China and the U.S. agreed to continue to maintain close contact through various means and bring bilateral relations back to the right track of sound and steady development in a virtual meeting between the two heads of state on Tuesday.
The meeting between Chinese President Xi Jinping and his U.S. counterpart Joe Biden was "candid, constructive, substantive and productive," and major topics of concern including the Taiwan question, trade and climate change topped the agenda.
The highly-anticipated virtual meeting came after a year of ups and downs in bilateral ties.
Principles of bilateral ties in the new era
Mutual respect, peaceful coexistence and win-win cooperation are three principles in developing China-U.S. relations in the new era, Xi told Biden.
Highlighting the significance of a sound and steady China-U.S. relationship, he expressed readiness to work with Biden to build consensus and take active steps to move bilateral ties forward in a positive direction.
He also expressed the hope that Biden will demonstrate "political leadership" to bring the U.S. policy towards China back to a "rational and practical" track.
"China and the U.S. need to increase communication and cooperation, each run their domestic affairs well and, at the same time, shoulder their share of international responsibilities, and work together to advance the noble cause of world peace and development," he said.
Biden agreed that as major countries, the U.S. and China have a responsibility to the world as well as to their people.
"The two sides need to have open and candid dialogues to enhance understanding of each other's intentions, and make sure that competition between the two countries is fair and healthy and does not veer into conflict," said the U.S. president.
Priority areas requiring joint efforts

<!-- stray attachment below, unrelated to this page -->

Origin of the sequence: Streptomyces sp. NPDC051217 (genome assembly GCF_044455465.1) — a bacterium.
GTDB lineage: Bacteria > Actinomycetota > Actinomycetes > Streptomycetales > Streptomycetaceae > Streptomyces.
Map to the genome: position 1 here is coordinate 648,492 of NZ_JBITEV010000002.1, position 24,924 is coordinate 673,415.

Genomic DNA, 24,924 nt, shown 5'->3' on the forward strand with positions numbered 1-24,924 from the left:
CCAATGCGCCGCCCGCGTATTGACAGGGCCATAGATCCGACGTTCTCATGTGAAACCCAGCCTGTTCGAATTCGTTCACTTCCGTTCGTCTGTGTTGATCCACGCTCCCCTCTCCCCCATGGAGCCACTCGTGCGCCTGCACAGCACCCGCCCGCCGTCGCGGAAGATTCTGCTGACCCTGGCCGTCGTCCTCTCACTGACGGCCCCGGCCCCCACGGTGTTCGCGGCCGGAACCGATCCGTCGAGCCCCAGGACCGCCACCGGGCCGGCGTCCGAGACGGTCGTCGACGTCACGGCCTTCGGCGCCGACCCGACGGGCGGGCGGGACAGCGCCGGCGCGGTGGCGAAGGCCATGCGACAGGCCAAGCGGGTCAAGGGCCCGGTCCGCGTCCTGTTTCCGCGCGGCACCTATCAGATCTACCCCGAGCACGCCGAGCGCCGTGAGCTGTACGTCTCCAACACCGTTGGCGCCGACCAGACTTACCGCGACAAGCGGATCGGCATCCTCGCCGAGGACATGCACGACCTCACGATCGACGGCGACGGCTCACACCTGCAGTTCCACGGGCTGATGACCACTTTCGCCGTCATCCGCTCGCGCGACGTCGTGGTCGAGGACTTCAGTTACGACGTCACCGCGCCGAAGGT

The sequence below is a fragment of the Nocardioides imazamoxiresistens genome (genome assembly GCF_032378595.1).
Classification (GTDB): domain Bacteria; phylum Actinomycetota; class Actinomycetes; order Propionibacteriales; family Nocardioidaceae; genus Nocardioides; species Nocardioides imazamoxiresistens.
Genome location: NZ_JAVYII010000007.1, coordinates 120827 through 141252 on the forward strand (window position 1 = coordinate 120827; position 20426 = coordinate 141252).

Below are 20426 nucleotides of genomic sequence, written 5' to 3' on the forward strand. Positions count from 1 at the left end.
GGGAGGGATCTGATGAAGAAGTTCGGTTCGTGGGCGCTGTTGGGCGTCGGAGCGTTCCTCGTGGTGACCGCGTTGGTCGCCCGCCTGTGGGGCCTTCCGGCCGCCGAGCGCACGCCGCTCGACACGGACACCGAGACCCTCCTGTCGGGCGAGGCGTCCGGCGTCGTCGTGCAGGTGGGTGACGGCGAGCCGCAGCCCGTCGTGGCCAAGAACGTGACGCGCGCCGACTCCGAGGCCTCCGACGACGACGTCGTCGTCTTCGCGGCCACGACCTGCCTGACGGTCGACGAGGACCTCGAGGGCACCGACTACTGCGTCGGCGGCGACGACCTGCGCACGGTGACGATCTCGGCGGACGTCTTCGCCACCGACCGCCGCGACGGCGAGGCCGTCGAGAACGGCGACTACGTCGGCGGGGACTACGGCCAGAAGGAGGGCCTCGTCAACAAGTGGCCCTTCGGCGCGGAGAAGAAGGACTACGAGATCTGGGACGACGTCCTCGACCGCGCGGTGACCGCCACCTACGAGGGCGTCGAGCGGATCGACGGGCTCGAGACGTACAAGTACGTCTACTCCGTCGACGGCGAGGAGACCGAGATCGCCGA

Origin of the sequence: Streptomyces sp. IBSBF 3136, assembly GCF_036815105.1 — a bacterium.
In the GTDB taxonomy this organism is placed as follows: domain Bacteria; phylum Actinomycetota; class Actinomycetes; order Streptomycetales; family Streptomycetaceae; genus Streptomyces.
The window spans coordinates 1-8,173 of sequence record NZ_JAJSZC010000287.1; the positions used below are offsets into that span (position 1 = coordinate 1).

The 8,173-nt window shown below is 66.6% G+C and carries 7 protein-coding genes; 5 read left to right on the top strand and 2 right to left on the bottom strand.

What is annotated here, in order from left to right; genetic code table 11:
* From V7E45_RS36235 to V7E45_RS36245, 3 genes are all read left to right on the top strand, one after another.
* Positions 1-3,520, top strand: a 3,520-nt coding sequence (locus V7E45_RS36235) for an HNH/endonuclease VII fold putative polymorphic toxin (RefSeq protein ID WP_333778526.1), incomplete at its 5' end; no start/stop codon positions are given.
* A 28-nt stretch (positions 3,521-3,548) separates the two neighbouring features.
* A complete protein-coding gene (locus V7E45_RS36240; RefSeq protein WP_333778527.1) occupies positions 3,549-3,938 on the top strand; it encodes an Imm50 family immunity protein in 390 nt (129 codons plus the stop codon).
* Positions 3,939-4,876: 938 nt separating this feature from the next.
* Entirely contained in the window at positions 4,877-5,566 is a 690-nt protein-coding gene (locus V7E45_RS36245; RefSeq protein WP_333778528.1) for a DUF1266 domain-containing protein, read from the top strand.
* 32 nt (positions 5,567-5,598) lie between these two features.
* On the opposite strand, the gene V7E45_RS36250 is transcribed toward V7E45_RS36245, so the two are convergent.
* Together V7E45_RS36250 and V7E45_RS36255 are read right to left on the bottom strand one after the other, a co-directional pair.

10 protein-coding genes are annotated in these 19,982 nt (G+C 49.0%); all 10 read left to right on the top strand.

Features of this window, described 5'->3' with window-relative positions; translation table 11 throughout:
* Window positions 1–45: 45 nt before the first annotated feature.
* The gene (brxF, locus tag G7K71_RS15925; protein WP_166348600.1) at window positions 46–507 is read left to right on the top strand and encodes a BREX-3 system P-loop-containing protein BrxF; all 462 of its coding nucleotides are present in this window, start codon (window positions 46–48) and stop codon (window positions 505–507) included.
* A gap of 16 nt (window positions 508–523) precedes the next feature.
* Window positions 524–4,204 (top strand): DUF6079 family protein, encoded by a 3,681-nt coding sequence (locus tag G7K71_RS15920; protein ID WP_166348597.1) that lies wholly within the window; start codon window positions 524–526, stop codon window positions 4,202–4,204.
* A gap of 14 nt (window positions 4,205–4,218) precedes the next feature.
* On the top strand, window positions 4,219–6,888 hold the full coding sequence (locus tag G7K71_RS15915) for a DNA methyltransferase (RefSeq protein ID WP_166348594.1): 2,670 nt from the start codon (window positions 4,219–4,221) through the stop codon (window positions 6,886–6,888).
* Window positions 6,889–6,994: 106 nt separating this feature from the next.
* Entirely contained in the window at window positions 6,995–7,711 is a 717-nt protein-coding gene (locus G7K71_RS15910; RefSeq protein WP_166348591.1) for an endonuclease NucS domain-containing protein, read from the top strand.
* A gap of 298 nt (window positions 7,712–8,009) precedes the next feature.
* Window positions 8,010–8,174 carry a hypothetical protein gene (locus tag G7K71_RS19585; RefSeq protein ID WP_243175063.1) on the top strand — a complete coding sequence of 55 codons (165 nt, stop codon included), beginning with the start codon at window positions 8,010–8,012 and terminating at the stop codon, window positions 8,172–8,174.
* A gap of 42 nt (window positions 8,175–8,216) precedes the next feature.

China and the U.S. should lead the global response to outstanding challenges, make the cake bigger for bilateral cooperation, manage differences and sensitive issues in a constructive way, and strengthen coordination and cooperation on major international and regional hotspot issues, Xi stressed.
The two countries should fully harness the dialogue channels and mechanisms between their diplomatic and security, economic and financial, and climate change teams, to advance practical cooperation and resolve specific issues, he said.
China's principled position on the Taiwan question was emphasized by Xi, who said that achieving the country's complete reunification is an aspiration shared by the Chinese nation. "Should the separatist forces for Taiwan independence provoke us, force our hands or even cross the red line, we will be compelled to take resolute measures," he noted.
Biden reaffirmed the U.S. government's long-standing one-China policy, and stated that the U.S. does not support "Taiwan independence."
The U.S. will work with China based on mutual respect and peaceful coexistence, increase communication, reduce misperception, and handle differences constructively, he said, calling for joint efforts in responding to global challenges such as the COVID-19 pandemic and climate change.
The attendees on the Chinese side included Ding Xuexiang, director of the General Office of the Communist Party of China (CPC) Central Committee, Vice Premier Liu He, Yang Jiechi, director of the Office of the Foreign Affairs Commission of the CPC Central Committee, Wang Yi, State Councilor and Foreign Minister, and Vice Foreign Minister Xie Feng.
On the U.S. side, Secretary of State Antony Blinken, Treasury Secretary Janet Yellen, National Security Advisor Jake Sullivan, Kurt Michael Campbell, coordinator for Indo-Pacific affairs at the National Security Council, and Laura Rosenberger, senior director for China, attended the meeting.